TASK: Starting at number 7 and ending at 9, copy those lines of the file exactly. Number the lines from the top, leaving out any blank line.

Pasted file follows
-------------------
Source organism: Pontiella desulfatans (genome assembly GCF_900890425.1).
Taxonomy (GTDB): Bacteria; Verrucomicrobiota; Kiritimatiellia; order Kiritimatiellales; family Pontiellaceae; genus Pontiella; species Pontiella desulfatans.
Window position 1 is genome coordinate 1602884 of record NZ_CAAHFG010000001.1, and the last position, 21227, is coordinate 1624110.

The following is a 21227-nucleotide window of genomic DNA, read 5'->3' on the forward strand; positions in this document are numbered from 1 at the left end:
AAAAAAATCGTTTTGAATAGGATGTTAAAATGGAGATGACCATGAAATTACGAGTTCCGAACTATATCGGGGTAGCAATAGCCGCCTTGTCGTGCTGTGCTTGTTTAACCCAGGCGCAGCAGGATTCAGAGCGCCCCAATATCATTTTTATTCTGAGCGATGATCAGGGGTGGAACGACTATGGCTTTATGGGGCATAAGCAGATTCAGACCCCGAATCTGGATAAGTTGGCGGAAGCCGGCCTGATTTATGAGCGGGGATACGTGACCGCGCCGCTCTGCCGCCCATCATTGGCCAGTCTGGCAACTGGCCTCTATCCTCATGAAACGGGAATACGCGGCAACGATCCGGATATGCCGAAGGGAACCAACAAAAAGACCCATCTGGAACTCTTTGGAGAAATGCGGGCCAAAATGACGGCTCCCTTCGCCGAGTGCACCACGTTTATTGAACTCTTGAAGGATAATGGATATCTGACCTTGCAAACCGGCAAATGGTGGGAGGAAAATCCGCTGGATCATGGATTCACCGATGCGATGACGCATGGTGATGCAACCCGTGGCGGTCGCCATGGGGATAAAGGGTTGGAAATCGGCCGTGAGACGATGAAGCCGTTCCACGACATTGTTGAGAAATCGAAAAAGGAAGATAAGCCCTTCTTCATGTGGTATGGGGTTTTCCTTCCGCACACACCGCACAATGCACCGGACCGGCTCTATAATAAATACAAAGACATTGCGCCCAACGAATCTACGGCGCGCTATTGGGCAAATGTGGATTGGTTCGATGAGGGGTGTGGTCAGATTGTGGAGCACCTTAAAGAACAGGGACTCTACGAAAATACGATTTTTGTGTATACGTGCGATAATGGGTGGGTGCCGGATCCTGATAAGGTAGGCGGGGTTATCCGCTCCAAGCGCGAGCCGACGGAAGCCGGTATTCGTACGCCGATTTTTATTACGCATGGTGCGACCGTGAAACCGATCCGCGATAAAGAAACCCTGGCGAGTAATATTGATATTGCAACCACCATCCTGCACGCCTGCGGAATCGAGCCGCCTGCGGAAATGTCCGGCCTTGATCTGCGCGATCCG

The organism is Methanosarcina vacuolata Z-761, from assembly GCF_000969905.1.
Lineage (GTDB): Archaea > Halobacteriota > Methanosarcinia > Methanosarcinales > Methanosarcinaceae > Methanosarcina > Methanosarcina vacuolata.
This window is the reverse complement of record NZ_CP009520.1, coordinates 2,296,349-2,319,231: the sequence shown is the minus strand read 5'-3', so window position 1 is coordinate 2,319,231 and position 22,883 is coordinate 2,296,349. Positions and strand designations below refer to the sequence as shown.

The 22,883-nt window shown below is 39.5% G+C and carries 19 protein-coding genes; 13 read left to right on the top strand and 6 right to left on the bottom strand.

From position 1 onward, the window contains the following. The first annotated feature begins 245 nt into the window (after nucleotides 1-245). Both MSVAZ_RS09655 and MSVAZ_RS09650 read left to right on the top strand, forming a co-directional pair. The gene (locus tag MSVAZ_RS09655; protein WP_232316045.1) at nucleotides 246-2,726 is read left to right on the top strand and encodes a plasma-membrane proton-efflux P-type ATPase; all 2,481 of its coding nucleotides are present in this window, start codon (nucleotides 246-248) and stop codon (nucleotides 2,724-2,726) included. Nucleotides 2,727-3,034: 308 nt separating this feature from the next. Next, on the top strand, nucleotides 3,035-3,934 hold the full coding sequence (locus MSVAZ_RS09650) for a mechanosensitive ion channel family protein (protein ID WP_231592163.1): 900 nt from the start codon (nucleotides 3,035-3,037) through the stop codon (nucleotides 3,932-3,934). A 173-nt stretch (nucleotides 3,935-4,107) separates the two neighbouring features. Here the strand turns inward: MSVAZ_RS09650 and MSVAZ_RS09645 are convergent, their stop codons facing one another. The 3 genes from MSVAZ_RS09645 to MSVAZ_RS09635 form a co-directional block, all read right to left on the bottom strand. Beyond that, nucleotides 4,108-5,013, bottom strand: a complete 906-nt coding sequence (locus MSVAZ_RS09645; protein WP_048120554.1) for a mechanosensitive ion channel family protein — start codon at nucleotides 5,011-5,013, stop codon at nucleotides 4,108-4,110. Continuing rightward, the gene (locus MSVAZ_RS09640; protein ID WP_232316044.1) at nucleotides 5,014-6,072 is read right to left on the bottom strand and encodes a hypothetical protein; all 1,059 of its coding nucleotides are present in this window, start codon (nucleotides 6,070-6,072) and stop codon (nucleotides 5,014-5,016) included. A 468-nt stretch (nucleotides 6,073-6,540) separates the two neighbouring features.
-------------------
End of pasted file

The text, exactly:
Lineage (GTDB): Archaea > Halobacteriota > Methanosarcinia > Methanosarcinales > Methanosarcinaceae > Methanosarcina > Methanosarcina vacuolata.
This window is the reverse complement of record NZ_CP009520.1, coordinates 2,296,349-2,319,231: the sequence shown is the minus strand read 5'-3', so window position 1 is coordinate 2,319,231 and position 22,883 is coordinate 2,296,349. Positions and strand designations below refer to the sequence as shown.

The 22,883-nt window shown below is 39.5% G+C and carries 19 protein-coding genes; 13 read left to right on the top strand and 6 right to left on the bottom strand.